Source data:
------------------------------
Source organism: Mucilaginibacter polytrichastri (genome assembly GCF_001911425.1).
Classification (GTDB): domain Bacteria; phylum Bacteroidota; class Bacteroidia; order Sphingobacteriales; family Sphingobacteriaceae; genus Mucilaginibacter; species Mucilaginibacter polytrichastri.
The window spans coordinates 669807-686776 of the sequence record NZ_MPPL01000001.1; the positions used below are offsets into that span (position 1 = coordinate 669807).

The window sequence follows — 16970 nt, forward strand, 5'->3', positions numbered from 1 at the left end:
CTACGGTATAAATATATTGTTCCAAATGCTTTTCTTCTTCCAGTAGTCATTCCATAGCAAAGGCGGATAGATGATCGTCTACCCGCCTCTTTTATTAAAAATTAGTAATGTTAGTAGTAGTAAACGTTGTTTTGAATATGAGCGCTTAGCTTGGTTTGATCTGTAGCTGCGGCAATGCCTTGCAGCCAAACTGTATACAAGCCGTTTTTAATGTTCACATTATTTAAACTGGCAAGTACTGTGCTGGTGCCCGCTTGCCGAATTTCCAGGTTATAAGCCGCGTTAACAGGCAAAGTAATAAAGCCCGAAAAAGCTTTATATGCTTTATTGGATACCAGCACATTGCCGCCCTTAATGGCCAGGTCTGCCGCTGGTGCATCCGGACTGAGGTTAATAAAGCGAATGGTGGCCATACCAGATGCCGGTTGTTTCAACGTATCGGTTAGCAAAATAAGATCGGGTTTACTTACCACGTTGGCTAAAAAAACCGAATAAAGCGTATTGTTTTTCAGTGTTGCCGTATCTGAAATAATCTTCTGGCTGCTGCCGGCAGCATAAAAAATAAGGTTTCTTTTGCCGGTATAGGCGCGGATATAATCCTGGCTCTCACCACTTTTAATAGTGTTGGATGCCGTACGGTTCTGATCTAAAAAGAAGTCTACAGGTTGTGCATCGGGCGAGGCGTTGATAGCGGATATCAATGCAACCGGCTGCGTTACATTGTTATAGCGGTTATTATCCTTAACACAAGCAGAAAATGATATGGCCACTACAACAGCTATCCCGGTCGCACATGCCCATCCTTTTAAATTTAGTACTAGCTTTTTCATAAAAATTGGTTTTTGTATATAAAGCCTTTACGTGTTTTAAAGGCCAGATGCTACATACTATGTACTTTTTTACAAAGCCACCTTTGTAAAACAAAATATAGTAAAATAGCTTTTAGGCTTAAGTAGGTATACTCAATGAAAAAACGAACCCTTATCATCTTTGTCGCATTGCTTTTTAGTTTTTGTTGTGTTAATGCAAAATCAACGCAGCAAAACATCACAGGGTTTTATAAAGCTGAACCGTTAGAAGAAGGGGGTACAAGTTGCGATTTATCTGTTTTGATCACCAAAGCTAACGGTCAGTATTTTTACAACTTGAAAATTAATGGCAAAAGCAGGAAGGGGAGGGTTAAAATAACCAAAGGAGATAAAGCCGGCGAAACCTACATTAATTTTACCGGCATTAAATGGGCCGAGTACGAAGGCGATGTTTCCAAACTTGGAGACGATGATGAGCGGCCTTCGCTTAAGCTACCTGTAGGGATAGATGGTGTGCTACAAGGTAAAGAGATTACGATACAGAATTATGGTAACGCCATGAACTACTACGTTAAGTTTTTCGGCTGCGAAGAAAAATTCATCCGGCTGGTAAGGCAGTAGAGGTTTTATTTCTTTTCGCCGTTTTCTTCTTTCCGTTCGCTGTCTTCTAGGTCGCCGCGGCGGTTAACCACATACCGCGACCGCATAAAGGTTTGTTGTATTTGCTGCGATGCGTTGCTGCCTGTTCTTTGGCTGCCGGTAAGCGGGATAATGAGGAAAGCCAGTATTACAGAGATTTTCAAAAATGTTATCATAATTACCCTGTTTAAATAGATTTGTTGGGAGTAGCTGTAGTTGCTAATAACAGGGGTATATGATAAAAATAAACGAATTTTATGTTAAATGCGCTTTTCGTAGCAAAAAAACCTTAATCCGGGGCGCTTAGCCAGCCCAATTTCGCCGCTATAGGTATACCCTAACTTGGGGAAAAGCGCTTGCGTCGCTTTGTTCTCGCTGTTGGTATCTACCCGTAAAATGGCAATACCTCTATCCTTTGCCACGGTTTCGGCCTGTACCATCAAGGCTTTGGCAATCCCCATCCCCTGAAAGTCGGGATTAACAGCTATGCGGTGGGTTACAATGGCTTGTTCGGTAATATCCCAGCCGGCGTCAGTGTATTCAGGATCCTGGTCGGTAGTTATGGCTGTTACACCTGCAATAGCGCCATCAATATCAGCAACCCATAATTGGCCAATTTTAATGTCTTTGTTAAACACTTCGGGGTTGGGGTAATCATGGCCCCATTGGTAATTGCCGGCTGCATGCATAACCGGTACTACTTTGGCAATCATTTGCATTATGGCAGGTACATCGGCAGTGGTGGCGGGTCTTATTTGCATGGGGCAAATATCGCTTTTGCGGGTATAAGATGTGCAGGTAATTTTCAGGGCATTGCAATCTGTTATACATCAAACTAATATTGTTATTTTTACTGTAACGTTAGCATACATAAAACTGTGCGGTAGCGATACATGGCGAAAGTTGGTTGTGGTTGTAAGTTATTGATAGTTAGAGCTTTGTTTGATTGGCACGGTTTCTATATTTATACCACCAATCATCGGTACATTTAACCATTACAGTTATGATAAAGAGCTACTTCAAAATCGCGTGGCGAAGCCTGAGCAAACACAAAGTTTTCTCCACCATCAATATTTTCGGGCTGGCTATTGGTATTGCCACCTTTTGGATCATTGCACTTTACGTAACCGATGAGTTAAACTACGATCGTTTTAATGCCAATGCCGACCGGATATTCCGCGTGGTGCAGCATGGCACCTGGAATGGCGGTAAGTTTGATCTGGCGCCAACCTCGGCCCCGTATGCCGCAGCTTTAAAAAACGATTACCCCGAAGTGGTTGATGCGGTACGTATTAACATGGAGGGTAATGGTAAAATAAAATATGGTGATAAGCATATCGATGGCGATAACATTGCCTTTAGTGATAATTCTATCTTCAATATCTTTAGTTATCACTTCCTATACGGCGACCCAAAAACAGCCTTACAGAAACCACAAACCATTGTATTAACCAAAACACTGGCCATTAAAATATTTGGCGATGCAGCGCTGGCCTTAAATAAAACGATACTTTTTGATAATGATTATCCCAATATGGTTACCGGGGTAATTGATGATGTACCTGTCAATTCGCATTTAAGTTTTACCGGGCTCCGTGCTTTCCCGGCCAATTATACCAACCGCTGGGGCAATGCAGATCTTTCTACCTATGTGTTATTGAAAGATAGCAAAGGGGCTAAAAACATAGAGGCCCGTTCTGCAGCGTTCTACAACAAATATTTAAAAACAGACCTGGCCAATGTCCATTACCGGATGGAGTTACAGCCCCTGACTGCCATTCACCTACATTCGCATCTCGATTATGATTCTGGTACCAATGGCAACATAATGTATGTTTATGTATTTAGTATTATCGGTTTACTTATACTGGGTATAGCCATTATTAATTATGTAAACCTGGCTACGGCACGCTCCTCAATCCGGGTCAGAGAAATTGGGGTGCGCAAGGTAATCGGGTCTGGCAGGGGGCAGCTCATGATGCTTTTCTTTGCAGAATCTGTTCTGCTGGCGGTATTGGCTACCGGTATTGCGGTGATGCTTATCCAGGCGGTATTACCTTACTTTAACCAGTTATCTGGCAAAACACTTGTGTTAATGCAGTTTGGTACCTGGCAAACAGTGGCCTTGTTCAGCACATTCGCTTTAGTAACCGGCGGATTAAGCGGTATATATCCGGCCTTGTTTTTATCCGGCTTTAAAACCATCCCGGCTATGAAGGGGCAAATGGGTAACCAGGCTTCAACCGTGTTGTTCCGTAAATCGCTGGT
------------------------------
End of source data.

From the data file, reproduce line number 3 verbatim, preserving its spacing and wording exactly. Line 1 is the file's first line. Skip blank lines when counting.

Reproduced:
The window spans coordinates 669807-686776 of the sequence record NZ_MPPL01000001.1; the positions used below are offsets into that span (position 1 = coordinate 669807).